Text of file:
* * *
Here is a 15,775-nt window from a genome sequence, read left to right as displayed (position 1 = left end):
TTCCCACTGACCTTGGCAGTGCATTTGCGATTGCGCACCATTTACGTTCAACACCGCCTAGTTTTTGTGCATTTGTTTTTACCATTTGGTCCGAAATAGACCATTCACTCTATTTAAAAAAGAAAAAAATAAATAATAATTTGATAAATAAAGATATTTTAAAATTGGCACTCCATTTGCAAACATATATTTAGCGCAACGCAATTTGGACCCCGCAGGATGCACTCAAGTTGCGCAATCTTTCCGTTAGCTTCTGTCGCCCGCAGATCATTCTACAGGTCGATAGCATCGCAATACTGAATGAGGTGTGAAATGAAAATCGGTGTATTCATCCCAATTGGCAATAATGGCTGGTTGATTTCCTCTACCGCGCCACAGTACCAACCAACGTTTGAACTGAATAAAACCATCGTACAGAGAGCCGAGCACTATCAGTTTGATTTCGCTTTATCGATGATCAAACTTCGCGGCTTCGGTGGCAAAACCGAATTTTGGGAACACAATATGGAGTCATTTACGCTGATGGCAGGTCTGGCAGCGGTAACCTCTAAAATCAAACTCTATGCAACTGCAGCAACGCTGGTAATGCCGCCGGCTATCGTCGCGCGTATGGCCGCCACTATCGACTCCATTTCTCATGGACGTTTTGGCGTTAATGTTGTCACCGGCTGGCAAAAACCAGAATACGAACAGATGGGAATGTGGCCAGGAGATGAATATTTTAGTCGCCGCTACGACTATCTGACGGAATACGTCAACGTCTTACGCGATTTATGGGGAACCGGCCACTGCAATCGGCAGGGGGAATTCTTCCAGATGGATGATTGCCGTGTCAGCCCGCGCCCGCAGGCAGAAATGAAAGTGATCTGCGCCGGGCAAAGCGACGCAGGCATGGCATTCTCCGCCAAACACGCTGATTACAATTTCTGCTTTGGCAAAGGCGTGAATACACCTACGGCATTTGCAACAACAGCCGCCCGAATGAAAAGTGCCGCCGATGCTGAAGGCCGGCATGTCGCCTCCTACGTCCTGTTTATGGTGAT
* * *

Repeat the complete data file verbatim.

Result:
Here is a 15,775-nt window from a genome sequence, read left to right as displayed (position 1 = left end):
TTCCCACTGACCTTGGCAGTGCATTTGCGATTGCGCACCATTTACGTTCAACACCGCCTAGTTTTTGTGCATTTGTTTTTACCATTTGGTCCGAAATAGACCATTCACTCTATTTAAAAAAGAAAAAAATAAATAATAATTTGATAAATAAAGATATTTTAAAATTGGCACTCCATTTGCAAACATATATTTAGCGCAACGCAATTTGGACCCCGCAGGATGCACTCAAGTTGCGCAATCTTTCCGTTAGCTTCTGTCGCCCGCAGATCATTCTACAGGTCGATAGCATCGCAATACTGAATGAGGTGTGAAATGAAAATCGGTGTATTCATCCCAATTGGCAATAATGGCTGGTTGATTTCCTCTACCGCGCCACAGTACCAACCAACGTTTGAACTGAATAAAACCATCGTACAGAGAGCCGAGCACTATCAGTTTGATTTCGCTTTATCGATGATCAAACTTCGCGGCTTCGGTGGCAAAACCGAATTTTGGGAACACAATATGGAGTCATTTACGCTGATGGCAGGTCTGGCAGCGGTAACCTCTAAAATCAAACTCTATGCAACTGCAGCAACGCTGGTAATGCCGCCGGCTATCGTCGCGCGTATGGCCGCCACTATCGACTCCATTTCTCATGGACGTTTTGGCGTTAATGTTGTCACCGGCTGGCAAAAACCAGAATACGAACAGATGGGAATGTGGCCAGGAGATGAATATTTTAGTCGCCGCTACGACTATCTGACGGAATACGTCAACGTCTTACGCGATTTATGGGGAACCGGCCACTGCAATCGGCAGGGGGAATTCTTCCAGATGGATGATTGCCGTGTCAGCCCGCGCCCGCAGGCAGAAATGAAAGTGATCTGCGCCGGGCAAAGCGACGCAGGCATGGCATTCTCCGCCAAACACGCTGATTACAATTTCTGCTTTGGCAAAGGCGTGAATACACCTACGGCATTTGCAACAACAGCCGCCCGAATGAAAAGTGCCGCCGATGCTGAAGGCCGGCATGTCGCCTCCTACGTCCTGTTTATGGTGAT